Eat, Cook, Link, and Be Merry!!

Encore about figs:

I already mentioned our prolific fig tree—absolutely LOADED with Long Yellow variety figs the size of tangerines. The tree survived in a pot for a few years before I planted it in the ground, and it has been growing (pun intended) crazy ever since. The reason for our abundant harvest could be that my husband trimmed it practically to a stump sporting a few limbs last January. Now, we are competing with June bugs the size of helicopters that alight on the ripest, sweetest figs. These HUGE, whirring bugs give me the creeps. I preferred the possum who gobbled up the best figs two years ago. We couldn’t figure out what monster ate so much fruit overnight until the poor beast fell into a garbage can we had forgotten under the tree. He was not a happy camper. My husband, kind heart that he is, returned him to the wild with the help of a spray of water. The possum has stayed away since. 

 The problem remains:

What to do with an overabundance of fruit:

Last year I made enough fig chutney for an army. I also sun-dried sliced figs.

This time around, I am making fig jam. I eat the jam whenever I am in Morocco (Aicha brand fig jam is a favorite of mine, and so is their apricot jam). Recipes for fresh fig jam are difficult to come by, I discovered. I thus relied on the method my French grandmother used for measuring quantities: equal amounts of sugar and fruit, and a little lemon juice. I simply added a sprig of rosemary for a light floral scent.

I am now happily binging on bits of Long Yellow figs afloat in a heavy golden syrup. Fresh fig jam rocks!


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Check out my Classes page: I will be doing cooking demonstrations at Le Creuset Stores in Walnut Creek, Vacaville, and Gilroy on September 20 and 21, 2008. Come by and say Hello! 



I am still a relative novice at mastering this blog. Most of you probably know that you need to click on the button that  says "RSS Feed" in the upper right hand corner  to automatically receive the messages I post on these pages. If not, please keep visiting this site, I have new recipes and new photos in store..and I am happy to answer questions about Moroccan food.

Figs are in season–and my fig tree is loaded: Indeed, I am now competing with the birds that always seem to zero in on the plumpest and ripest fruit. There is no fruit I love more (save, perhaps, a ripe apricot), than a honey sweet fig still warm from the sun. Fig recipes to follow soon!

Enjoy the fruits of summer,






7 thoughts on “Eat, Cook, Link, and Be Merry!!

  1. Alicia

    Hi, Kitty! You came in on my RSS feed and I was so happy 🙂

    Thanks for the reminder that it’s fig season. We used to have a fig tree at my childhood home, so I know what tree-ripened, sun-warmed, lucious figs are – heaven.

    Maybe the farmer’s market will have some.

    Stay cool in this hot weather 🙂

  2. susan g

    I am excited to find you online! I have “The Scent of Orange Blossoms” which is a delight to read and a pleasure to cook from. I look forward to enjoying more books and the entire website too.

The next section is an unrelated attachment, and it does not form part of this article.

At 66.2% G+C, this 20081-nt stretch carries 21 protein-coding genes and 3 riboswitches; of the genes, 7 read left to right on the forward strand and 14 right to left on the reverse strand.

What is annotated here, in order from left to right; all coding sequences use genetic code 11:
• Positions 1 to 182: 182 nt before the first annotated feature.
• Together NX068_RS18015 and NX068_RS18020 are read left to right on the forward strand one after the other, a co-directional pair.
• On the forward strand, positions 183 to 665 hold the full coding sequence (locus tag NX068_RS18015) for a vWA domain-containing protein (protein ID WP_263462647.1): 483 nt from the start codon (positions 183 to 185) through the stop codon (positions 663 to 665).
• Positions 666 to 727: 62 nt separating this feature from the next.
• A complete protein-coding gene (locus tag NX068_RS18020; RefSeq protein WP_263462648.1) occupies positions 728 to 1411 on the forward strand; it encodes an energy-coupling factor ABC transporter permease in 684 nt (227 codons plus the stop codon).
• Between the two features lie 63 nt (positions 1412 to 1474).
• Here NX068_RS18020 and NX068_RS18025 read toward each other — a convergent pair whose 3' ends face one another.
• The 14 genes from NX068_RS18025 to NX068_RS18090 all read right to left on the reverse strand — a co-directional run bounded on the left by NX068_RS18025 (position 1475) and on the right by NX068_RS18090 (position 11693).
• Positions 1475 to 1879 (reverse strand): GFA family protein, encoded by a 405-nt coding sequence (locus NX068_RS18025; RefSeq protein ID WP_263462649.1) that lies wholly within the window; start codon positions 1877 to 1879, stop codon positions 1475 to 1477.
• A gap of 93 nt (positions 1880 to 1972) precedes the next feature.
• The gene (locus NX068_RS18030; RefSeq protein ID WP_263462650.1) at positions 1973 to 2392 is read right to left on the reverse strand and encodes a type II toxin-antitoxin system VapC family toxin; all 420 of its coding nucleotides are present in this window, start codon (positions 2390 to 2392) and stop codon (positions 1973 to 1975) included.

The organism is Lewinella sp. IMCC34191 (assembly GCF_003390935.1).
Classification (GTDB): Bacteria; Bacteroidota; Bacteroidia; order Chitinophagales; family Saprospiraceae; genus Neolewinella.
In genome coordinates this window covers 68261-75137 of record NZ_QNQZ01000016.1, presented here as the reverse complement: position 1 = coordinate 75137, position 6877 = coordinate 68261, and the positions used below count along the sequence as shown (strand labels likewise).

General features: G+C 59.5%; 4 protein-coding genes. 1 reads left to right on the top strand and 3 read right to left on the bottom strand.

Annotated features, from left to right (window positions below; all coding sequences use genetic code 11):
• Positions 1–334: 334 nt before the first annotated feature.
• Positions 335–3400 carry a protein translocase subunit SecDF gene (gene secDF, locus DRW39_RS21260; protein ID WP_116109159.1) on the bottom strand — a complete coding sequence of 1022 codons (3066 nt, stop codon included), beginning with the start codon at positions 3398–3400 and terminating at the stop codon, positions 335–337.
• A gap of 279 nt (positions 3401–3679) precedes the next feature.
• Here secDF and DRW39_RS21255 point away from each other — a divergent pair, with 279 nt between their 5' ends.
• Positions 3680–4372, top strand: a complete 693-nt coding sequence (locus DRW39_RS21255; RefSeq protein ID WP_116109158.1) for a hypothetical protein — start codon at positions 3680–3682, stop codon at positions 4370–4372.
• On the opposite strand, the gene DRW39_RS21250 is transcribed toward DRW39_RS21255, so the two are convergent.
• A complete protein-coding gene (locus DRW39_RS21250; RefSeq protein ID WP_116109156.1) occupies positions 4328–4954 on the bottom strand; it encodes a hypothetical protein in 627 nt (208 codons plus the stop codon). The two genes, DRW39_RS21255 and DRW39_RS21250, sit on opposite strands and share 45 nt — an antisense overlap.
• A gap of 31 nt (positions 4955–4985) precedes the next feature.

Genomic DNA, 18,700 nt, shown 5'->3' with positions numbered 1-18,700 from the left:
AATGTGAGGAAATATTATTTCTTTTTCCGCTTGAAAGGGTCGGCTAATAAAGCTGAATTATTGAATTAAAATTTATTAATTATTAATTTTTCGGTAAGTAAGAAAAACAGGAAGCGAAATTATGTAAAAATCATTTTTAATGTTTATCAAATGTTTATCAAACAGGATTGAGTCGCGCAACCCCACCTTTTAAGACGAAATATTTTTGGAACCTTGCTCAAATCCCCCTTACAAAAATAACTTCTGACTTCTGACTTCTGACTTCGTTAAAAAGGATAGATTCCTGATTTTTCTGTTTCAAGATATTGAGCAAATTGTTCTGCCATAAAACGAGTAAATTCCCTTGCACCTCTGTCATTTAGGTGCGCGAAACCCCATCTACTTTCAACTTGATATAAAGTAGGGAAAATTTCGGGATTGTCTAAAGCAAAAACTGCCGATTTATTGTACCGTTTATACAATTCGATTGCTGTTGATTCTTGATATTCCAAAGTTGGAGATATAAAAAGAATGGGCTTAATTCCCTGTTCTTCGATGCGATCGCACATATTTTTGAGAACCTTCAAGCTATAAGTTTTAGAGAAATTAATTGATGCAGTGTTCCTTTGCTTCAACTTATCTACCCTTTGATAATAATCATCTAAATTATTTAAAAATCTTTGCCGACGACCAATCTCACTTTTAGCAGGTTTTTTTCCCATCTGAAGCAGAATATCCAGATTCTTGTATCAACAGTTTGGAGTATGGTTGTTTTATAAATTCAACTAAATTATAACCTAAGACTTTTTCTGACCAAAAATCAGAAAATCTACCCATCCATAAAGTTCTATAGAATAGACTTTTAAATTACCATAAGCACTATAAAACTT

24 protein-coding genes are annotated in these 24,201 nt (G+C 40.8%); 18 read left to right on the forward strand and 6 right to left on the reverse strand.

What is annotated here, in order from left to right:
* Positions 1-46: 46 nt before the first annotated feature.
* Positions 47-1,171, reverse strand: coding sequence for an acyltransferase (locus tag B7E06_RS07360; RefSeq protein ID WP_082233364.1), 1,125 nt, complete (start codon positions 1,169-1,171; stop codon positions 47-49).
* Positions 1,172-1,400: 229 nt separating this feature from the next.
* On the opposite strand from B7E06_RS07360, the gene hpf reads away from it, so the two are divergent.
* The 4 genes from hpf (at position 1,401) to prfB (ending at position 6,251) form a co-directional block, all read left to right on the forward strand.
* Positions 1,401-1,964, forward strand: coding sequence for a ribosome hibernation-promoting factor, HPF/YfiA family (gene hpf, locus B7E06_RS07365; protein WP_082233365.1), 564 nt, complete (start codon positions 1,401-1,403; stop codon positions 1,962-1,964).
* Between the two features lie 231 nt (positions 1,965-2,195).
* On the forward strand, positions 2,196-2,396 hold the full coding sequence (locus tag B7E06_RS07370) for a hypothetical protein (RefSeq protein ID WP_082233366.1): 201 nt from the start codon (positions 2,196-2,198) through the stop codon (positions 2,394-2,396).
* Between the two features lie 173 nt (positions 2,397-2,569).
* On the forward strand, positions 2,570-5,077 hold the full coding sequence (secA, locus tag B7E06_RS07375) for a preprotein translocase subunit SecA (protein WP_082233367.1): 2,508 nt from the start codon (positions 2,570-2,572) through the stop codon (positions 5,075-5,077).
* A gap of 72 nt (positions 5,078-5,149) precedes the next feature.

3. Kitty Post author

    Hi Susan:

    Speaking of figs and the Scent of Orange Blossoms–in the book, you will find a recipe for Cornish Games Hens with Fresh Figs in Honey Sauce–a lovely summer tagine!

    Thanks for joining the discussion,


  4. Tony

    Marhaba Kitty, my name is Tony and I just discovered your blog today. I absolutely love making Moroccan food and actually have lemons preserving now that should be ready to use in a couple of weeks. I wrote about them on my blog:
    Your books all sound amazing! I’ve added your blog to my RSS feed – I can’t wait to read more about what you cook up : )
    ps. the fig jam sounds SPECTACULAR!
    pss. you know what other fruit I also like to turn into jam? I had it on my trip to Syria this past winter, it’s called
    مربة الكباد
    I don’t know the name of that fruit in English (I’m not even sure it exists). It’s sort of a cross between an orange, a grapefruit and a lemon. have you had it?

  5. Kitty Post author

    Ahlan wa sahlan, Tony:

    I am afraid I am not as fluent as you are in Arabic–though I do speak enough darija–Moroccan dialect–to get me around the kitchen and in and out of the souk! I can’t think of the citrus you are talking about–but I will find out for you. Some Middle Eastern fruits are unknown in North Africa.

    I made more fig jam today. It looks just like the preserves I have when I am in Morocco. A touch of grated lime rind really does the trick! Next, I may make candied eggplant, if I can find small enough specimens. Do you eat that in Syria?

    Keep on cooking!


  6. juliamckinney

    Hey, this is my first post here and everything looks and sounds great! I am working on losing some weight (having bad cholesterol at 28 sucks) and the Mediterranean diet is awesome. All the food tastes wonderful! I am excited to stumble onto this site (found it through the Eating Well magazine)

  7. Kitty Post author

    Hi Julia:

    Thanks for your comment. You are right. Mediterranean cuisine is especially good for anyone on a diet since it focuses on fresh fruits and vegetables, and incorporates a number of grains and legumes—all ingredients that help lower cholesterol.

    I hope you took the time to browse around my site. You might like to try some of the recipes.

    Moroccan dishes are renowned for their unusual blends of fresh herbs and spices. They are unlike any other cuisine in the Mediterranean. My recipes in Spice Scented Morocco, the article in the October 2008 issue of Eating Well magazine should be right up your alley. The okra and chickpea tagine and the Moroccan chorba vegetable soup explode with flavor and are easy to make. Try them! I would love to get your feedback if you do.

    Good luck in lowering your cholesterol. Keep checking in!


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